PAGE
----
Four Christian student organizations at Vanderbilt University have been put on “provisional status” for saying that the leaders of each of their respective groups are required to submit to their group's religious beliefs, a qualification the university has said is not in compliance with its nondiscrimination policy.
An email sent to the chapter president of the Christian Legal Society from the school's Office of Religious Life stated that the group cannot “preclude someone from a leadership position based on religious belief. Only performance-based criteria may be used.”
The email also said that the group cannot expect its officers to lead Bible studies, prayer or worship at chapter meetings.
“This would seem to indicate that officers are expected to hold certain beliefs. Again, Vanderbilt policies do not allow this expectation/qualification for officers,” the email said.
A number of different organizations have now come to the defense of the CLS and other religious groups awaiting approval from the school.
A letter from Kim Colby, senior counsel for the CLS, to the school's chancellor, Nicholas Zeppos, explained the situation and made a case in support of the groups.
The letter stated that the constitutions of the religious organizations in question, which “have long been registered groups at Vanderbilt,” were deferred in April 2011. On June 1, the organizations resubmitted their constitutions for approval, but were deferred yet again on Aug. 10.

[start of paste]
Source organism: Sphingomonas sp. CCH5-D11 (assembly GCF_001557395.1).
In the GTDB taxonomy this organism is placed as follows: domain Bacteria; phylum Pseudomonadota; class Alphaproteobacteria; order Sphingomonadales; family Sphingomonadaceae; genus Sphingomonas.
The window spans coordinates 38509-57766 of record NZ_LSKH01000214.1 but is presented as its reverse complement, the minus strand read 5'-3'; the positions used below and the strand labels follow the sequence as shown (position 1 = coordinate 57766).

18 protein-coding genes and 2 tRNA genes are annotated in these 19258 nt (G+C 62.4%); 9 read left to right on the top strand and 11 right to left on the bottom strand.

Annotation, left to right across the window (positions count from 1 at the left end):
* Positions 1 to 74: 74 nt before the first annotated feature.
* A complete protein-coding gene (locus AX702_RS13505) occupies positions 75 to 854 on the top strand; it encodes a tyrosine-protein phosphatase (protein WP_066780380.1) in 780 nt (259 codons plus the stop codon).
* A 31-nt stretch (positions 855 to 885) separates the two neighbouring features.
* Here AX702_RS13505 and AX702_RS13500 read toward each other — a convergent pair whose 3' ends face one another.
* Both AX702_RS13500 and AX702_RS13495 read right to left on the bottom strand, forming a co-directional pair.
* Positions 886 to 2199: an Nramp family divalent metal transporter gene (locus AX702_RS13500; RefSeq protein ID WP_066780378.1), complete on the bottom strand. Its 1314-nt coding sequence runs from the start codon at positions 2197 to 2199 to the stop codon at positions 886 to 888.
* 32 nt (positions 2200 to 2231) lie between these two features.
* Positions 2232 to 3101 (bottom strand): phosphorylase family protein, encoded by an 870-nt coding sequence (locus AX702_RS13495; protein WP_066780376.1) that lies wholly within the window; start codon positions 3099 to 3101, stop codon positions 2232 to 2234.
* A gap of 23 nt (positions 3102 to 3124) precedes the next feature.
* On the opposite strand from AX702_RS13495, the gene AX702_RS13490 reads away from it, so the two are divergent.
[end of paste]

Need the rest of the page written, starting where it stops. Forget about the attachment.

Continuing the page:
“Of course, it is wrong for nonreligious groups to consider a person’s faith in their leadership decisions ... But a religious group, by definition, forms around specific religious beliefs, and for that reason must take into account its leaders’ commitment to those religious beliefs if the group is to maintain its distinctive religious identity,” Colby wrote.
She also said the CLS is “confident” the school will continue to protect religious groups, and that doing so actually “furthers the basic goals of the University's nondiscrimination policy.”
The American Family Association is also supporting the groups and is encouraging others to email their own letters of support to Zeppos.
“Carried to its full extent,” says a post on AFA's website, “it means an atheist could lead a Christian group, a man a woman's group, a Jew a Muslim group or vice versa.”
Patricia Helland, associate dean of strategic initiatives and assessment for the university, told Inside Vandy, the school’s newspaper, the school has backed away from its initial position following the organizations' feedback, but the has not yet made its final decision.
“People have come back to us and said ‘What do you mean? This is faith-based. This is our values. If we change that, we are not who we are,’ and what we’ve done is we’ve listened,” she said. “We are looking at what all the issues are to make a decision.”
Helland also said that no group has been denied student organization status yet, and the groups that have been given provisional status can operate as they would normally while they await the school's verdict.
Vanderbilt University did not respond to The Christian Post's request for updated information on this issue by the time this article was published.